TOKYO (Reuters) - Japanese researchers have shown that a type of sea slug are able to self-decapitate and regrow their bodies, a discovery that could have ramifications for regenerative medicine.
The mechanism is believed to be an extreme method for the organism to rid itself of parasites, researchers Sayaka Mitoh and Yoichi Yusa wrote in a study published in Current Biology this week. The green slugs have algae cells in their skin, so they can feed off light like a plant until they develop a new body, which takes about 20 days.
Mitoh, a doctoral researcher at Nara Women’s University, noticed one day that a sea slug, known as a sacoglossan, had spontaneously detached its head from its body.
“I was surprised and thought it was going to die, but it continued to move around and eat quite energetically,” Mitoh said. “I kept an eye on it for a while, and it regenerated its heart and body.”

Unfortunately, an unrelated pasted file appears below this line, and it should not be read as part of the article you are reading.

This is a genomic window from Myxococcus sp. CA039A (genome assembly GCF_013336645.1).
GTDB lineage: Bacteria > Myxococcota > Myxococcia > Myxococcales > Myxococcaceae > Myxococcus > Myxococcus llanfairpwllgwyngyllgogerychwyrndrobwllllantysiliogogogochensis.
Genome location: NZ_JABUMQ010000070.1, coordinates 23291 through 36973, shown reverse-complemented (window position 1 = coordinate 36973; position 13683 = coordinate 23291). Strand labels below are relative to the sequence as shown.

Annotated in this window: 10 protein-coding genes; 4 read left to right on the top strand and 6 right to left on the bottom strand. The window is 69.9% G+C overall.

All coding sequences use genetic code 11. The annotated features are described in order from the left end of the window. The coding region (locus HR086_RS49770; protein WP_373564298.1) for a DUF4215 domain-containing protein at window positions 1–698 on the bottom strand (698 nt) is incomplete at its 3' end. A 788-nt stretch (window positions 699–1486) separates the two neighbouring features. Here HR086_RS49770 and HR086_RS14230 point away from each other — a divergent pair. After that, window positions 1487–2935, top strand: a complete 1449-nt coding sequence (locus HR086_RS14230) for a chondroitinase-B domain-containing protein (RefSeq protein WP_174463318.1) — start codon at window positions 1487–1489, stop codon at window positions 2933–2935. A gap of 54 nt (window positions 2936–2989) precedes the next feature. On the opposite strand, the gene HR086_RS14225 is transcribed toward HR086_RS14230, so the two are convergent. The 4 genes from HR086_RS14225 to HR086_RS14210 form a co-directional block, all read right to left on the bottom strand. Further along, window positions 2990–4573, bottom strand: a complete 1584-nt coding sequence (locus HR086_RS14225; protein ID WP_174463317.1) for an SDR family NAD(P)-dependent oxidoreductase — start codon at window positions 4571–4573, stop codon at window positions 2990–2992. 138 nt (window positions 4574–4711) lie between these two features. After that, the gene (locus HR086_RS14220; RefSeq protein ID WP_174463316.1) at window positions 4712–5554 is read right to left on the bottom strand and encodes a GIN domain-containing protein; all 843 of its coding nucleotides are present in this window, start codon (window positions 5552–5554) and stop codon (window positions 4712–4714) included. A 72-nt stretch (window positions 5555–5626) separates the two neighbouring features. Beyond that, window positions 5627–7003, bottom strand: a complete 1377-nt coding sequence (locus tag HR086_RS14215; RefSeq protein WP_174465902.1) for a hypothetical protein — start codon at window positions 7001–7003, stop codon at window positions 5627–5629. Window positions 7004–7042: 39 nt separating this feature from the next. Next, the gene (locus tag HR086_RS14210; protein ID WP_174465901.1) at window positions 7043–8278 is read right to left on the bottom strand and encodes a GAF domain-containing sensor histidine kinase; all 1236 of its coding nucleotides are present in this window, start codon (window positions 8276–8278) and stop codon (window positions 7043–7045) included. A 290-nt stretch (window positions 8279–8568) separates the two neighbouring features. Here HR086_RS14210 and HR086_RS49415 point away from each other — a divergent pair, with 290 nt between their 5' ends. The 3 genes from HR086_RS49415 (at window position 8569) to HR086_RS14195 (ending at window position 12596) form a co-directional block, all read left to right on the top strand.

That prompted a study showing that five of 15 lab-bred slugs and one from the wild split its body off from a particular point on the neck during their lives. One did so twice. Each time, the animal’s heart was left behind in the body, which continued to live for some time, but didn’t regrow a head.
“One of the amazing things about stem cells is that they can be used to regenerate a heart and body from the edge of the animal’s head,” Mitoh said. “With further study, we may be able to apply these findings to regenerative medicine, but that’s still a distant hope at this stage.”
Other animals have been known to intentionally detach and regrow body parts, a mechanism known as autotomy, but this extreme form was previously unknown, the researchers said.
They initially thought it might be a method to escape predators, but they now think it’s done to get rid of parasites that inhibit reproduction.
Reporting by Rikako Murayama and Rocky Swift in Tokyo; Editing by Karishma Singh
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